Hello dear neighbors! This definitely qualifies as a “classic” in my house. I often make it because it doesn’t involve a lot of work and I have yet to find someone who doesn’t like it. In this recipe, the cooking juices released by the chicken breasts mix with coconut milk and spices (mustard, sage and paprika) as they bake. I add shredded carrot to the meat just before placing the dish in the oven, which saves me from having to prepare (and keep an eye on) a separate side dish of vegetables.
Ingredients (serves 2):
– 2 tsp coconut oil
– 2 chicken breasts, preferably free range
– ½ tsp organic paprika (2 x ¼ tsp)
– 2 tsp dry sage (2 x 1 tsp), OR 1 TBSP fresh sage (2 x ½ TBSP)
– 1 tsp organic mustard (not the dry form), made with distilled white vinegar (not wine vinegar to avoid sulfites)
– 120 ml coconut milk, with as few additives as you can find
– ¼ tsp unrefined sea salt OR pink Himalayan salt, without any additives
– 3 nice size carrots, brushed and washed (no need to peel them if they are organic)
a skillet, a baking dish, and a julienne grater
How to :
(Pre-heat your oven to 195°C / 390°F)
1. Season 2 chicken breasts with ¼ tsp paprika and 1 tsp / ½ TBSP sage on each side.
2. In a skillet, brown the meat on both sides over medium-high heat in 2 tsp coconut oil. Remove from heat and transfer to a baking dish.
3. Add 1 tsp mustard, 120 ml coconut milk and ¼ tsp salt to the warm skillet (heat off). Stir to combine well.
4. Cut the carrots into thin strips (”Julienne” is the technical term!) straight over the pan juices. Mix before placing on top of the chicken breasts; cover with aluminum foil or parchment paper to let the steam and more juices fall at the bottom of the dish.
5. Bake between 20 and 25 minutes, depending on the thickness of the meat. Enjoy!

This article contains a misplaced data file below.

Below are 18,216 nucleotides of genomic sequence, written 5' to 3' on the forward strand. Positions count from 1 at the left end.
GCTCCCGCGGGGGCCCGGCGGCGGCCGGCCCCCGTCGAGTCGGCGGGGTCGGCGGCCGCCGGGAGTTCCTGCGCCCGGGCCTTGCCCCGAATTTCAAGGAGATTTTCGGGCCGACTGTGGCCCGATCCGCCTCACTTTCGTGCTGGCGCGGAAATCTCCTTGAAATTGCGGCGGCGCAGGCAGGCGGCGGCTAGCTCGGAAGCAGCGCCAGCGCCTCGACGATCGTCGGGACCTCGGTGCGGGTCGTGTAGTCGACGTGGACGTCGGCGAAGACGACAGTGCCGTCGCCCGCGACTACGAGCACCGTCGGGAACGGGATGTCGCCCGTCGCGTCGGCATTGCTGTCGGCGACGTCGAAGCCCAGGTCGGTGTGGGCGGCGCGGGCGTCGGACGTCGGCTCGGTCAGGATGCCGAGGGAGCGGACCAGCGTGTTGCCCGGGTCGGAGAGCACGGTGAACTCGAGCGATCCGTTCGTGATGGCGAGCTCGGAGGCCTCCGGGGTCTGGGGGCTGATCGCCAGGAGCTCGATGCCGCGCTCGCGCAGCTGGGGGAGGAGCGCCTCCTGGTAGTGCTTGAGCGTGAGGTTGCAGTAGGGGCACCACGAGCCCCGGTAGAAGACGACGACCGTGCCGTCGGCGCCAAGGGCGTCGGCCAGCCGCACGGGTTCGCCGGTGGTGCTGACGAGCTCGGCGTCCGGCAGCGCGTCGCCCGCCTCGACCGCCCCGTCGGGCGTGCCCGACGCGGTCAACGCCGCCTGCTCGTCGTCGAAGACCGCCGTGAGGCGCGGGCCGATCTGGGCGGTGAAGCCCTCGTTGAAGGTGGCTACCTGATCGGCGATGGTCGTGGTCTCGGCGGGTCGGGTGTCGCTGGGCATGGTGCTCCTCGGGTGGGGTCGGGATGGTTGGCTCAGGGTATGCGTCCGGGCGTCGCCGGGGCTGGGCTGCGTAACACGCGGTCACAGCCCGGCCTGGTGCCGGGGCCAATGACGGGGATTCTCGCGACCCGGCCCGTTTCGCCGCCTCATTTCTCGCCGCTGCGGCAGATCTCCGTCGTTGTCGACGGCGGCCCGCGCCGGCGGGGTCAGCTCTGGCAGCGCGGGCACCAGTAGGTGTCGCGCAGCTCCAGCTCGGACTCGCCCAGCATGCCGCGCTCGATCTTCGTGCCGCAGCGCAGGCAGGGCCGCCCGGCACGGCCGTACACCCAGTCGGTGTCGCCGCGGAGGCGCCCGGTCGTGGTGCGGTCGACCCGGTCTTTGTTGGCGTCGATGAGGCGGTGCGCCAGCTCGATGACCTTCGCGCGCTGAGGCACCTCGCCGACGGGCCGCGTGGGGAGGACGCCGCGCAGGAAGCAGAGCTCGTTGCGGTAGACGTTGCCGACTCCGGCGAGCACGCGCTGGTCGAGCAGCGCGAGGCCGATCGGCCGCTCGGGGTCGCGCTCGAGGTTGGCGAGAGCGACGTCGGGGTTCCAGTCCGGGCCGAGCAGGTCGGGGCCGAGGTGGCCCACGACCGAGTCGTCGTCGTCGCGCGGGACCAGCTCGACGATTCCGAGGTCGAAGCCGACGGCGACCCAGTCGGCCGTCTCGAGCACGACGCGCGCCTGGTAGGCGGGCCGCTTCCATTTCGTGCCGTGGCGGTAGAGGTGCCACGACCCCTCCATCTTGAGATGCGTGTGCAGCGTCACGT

*When I julienne carrots with my special grater, I always end up with “carrot cores” such as these… which I munch on, rabbit style, while I wait for the food to be ready!
When the weather stays hot and dry (FYI: only a few millimeters of rain altogether over the last three months, and once again today the temperature rose well above 30°C) I lose energy and motivation. Too hot to go outside, and even if I find plenty of other things to keep busy inside, my moral is affected. Looking at our backyard I feel like I am watching nature die a slow death. It has been a very punitive summer for us, dear neighbors, and we are just lucky that we don’t also have to worry about wildfires. With the watering ban, we have only been able to save our tomato plants, probably because they were placed where they get partial shade from one of our walnut trees. I was thus feeling quite down when at the end of the news program on French TV two nights ago they had a report on Gora Ndiyae, a man in Senegal who, through tenacity and hard work, managed to turn what used to be desert land into a productive piece of farm land. His first step was to plant coconut trees in order to create an ecosystem. Years later, all sorts of fruits, flowers and vegetables thrive in the shade of the grown trees. I found some videos on YouTube about Kaydara, (his farm), unfortunately for most of my neighbors, in French. However, even without any knowledge of French, the tour of the garden is very telling… and uplifting. Just what I needed.
I hope you are all doing well, dear neighbors, and I hope I haven’t brought your morale down with this post. To end on a better note, let me say I am happy to report that our bird bath is being visited every day by our thirsty feathery friends! Keep well and take care, everybody!